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Predestination Bar Ethan Hawke, Sarah Snook, Noah Taylor, Madeleine West, Christopher Kirby, Freya Stafford, Jim Knobeloch, Christopher Stollery, Tyler Coppin, Rob Jenkins, Michael Spierig, Peter Spierig, Spierig brothers

Predestination [no spoilers]: an elite time-hopping agent who has saved thousands of lives by preventing disasters is struggling to catch his final target – the Fizzle Bomber. After one brief action scene the 50-minute setup is a big gamble that could potentially lose the audience… however, it pays off big time as bucket-loads of seemingly throwaway details come together to form a sublime ‘penny-dropping’ finale that may well melt your tiny, panicking brain. It’s a very tight story, played out through an exceptional pair of performances from both Hawke (who is making some great film choices at the moment) and Snook (who comes out of nowhere); proving that, although difficult, you can fuse both high-concept sci-fi and low-level personal drama. Storytelling aside, the film looks and feels fantastic – given the modest ~$7M budget – with stylish retro, retro-future and retro-sci-fi vibes, paired with strong framing and camerawork / camera tricks. I also liked the subtle references to other time travel movies, but to mention them may be spoiler-tastic. Put this all together and you have the most complex and intelligent time travel story since Primer, that feels like something a young Christopher Nolan would have done. Predestination is a fresh, original, and smart time-travel thriller: if most movies had even a 10th of this film’s ambition, the film industry would be a much better place. If this sounds up your street don’t read another word or review before you check it out.

Score: 9/10

Predestination Sarah Snook, Ethan Hawke, Noah Taylor, Madeleine West, Christopher Kirby, Freya Stafford, Jim Knobeloch, Christopher Stollery, Tyler Coppin, Rob Jenkins, Michael Spierig, Peter Spierig, Spierig brothers,

Repo Men [Blu Ray]: when organ replacements are bought on hire purchase, people who miss payments have said organs removed by repo men. Jude Law is in the future again, hanging out with cyborgs again, sporting an awful accent… again. Live Schreiber is a snake oil salesman / shark in a suit… again. So the casting’s not very imaginative. Storywise, it hurts your head to watch such an incoherently directed film: three months pass in 5 minutes. One character goes from rich to unwell, to a hobo, then finds hobo love, then becomes an action hero, then a blood fetishist… Then from out of nowhere someone gets a conscience. It’s generally hard to know what’s what in the mangled plot, as well as how much time has passed and what’s supposed to have happened between the scenes. There’s some heavy flow gore (done well), cheeky product placement, a ridiculous voiceover, and it’s the only film I’ll probably ever watch and shout “Scan her tits!” at the screen. Things eventually pick up with a semi-redemptive OTT knife-and-saw fight near the end, followed by an insane blood orgy and a half-decent ending that made me add a 1/2 mark out of pity. The other two points are for Whittaker and the soundtrack. Blu Ray picture and sound are both solid – but just don’t waste your time with the film! Repo Men is a classic case of great idea with batshit terrible execution; rendering it the definition of idiotic.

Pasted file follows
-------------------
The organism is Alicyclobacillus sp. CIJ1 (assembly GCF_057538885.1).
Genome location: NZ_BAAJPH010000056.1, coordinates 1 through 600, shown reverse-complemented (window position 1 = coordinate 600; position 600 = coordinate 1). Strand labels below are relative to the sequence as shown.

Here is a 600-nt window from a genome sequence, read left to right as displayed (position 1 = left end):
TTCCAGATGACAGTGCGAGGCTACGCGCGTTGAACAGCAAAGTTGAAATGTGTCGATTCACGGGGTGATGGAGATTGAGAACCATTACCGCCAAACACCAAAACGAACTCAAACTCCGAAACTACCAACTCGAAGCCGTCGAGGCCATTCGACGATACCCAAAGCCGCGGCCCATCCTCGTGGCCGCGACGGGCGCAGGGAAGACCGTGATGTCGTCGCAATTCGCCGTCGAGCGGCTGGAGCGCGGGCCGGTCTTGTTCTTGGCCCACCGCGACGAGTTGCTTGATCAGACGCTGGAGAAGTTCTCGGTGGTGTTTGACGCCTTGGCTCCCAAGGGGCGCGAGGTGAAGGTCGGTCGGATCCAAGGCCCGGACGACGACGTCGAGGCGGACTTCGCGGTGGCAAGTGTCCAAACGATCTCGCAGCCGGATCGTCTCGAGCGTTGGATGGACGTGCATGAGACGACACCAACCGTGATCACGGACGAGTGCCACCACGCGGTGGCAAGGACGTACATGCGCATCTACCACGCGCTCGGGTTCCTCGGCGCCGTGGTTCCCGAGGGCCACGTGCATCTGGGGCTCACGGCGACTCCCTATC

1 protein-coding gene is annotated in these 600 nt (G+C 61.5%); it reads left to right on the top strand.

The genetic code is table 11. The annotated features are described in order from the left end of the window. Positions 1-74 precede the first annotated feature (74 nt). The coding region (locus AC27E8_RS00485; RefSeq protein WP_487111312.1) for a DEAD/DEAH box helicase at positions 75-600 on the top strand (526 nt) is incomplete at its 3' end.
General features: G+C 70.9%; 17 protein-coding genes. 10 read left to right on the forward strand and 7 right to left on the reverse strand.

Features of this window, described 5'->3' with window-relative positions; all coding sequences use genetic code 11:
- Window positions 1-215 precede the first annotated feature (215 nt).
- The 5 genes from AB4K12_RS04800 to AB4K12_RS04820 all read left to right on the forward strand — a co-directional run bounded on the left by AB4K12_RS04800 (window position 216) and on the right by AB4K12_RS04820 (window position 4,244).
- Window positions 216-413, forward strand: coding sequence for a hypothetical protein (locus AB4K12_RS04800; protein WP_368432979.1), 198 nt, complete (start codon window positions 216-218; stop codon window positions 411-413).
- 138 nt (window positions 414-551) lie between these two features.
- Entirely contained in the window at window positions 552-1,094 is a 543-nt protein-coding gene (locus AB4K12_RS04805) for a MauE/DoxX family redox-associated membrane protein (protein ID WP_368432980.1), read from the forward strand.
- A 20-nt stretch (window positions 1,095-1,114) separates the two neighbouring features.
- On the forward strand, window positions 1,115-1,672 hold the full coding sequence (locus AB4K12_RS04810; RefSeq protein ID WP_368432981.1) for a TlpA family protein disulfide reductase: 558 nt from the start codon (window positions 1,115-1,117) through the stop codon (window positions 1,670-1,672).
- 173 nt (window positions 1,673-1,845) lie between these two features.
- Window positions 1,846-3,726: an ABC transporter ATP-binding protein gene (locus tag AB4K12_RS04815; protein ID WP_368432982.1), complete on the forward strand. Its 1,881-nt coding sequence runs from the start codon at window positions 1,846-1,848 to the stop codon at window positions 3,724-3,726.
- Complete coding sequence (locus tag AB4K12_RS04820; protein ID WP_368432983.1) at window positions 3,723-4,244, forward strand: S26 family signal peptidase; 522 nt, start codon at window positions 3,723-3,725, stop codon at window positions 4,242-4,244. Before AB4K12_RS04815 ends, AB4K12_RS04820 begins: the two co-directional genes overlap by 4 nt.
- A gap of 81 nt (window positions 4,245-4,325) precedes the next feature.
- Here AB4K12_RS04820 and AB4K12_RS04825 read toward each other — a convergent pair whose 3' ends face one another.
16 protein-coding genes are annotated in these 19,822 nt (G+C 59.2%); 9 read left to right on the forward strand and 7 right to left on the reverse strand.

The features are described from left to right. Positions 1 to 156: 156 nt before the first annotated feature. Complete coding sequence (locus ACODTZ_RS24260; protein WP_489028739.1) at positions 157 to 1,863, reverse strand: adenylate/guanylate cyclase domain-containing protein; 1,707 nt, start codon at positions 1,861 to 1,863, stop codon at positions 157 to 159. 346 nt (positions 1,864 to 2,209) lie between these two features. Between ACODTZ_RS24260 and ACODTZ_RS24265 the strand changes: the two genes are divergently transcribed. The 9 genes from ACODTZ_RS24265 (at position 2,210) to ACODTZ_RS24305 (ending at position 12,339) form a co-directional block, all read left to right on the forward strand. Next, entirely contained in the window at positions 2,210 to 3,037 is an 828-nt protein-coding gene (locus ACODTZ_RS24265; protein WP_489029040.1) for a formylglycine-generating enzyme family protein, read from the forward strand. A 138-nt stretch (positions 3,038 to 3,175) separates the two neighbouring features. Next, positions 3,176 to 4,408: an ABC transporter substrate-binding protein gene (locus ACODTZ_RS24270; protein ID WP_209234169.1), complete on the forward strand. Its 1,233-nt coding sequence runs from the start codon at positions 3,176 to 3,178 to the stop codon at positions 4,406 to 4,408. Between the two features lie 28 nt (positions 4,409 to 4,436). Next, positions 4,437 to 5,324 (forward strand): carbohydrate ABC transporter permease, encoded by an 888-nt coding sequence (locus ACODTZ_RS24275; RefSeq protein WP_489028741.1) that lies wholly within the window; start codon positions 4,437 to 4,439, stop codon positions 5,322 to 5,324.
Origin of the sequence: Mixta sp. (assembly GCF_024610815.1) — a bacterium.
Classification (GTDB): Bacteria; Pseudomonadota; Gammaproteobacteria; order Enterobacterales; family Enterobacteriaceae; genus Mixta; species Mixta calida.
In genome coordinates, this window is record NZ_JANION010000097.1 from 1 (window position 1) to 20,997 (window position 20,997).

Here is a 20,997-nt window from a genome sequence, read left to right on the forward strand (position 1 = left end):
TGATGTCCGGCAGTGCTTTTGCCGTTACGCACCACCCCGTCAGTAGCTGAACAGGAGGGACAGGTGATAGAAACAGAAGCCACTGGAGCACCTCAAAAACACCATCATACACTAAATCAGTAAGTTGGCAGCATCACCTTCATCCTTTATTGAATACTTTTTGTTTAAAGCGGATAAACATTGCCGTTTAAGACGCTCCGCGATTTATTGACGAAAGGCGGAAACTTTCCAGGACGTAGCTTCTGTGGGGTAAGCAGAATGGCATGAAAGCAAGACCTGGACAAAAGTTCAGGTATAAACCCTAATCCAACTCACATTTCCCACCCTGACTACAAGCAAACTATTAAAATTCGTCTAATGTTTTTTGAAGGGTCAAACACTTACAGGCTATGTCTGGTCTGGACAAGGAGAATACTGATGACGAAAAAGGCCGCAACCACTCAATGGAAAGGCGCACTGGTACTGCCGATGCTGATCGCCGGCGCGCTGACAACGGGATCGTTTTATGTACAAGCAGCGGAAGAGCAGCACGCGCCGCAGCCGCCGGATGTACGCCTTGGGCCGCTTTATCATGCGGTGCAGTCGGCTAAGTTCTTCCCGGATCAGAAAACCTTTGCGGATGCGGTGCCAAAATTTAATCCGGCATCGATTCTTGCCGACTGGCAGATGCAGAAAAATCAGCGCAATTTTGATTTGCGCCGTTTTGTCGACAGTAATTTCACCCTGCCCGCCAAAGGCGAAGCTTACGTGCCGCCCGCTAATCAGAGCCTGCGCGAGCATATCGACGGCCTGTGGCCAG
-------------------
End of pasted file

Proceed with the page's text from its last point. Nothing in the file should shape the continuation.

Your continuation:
Score: 2.5/10


Submarine: Oliver Tate just got his first girlfriend, right as his parents marriage begins to crumble – so he tries to give them a hand… For being a one-boy show, the central character’s great; despite being a little clichéd he’s good fun to watch, and his monologues / voiceovers are a solid way of pushing the story forward. The scriptwriting scores in two ways: the dialogue is offbeat yet manages to stay below the annoying radar; and the humour is so dry, deadpan and dark that the two elements really complement each other. For being his first time behind a camera, it’s strongly directed, and has some surprisingly cinematic moments – given that it is intentionally an indie-feeling film. The casting’s spot on and despite each character having a hint of the absurd, you can still buy in to them as they’re all very human. What’s best about this coming-of-age tale is that it captures the awkwardness of youth like you rarely see; even though these exact events didn’t happen, it’s all too easy to relate to the story, and Oliver. Despite bring painfully indie Submarine remains very watchable and entertaining for the duration.

Score: 7/10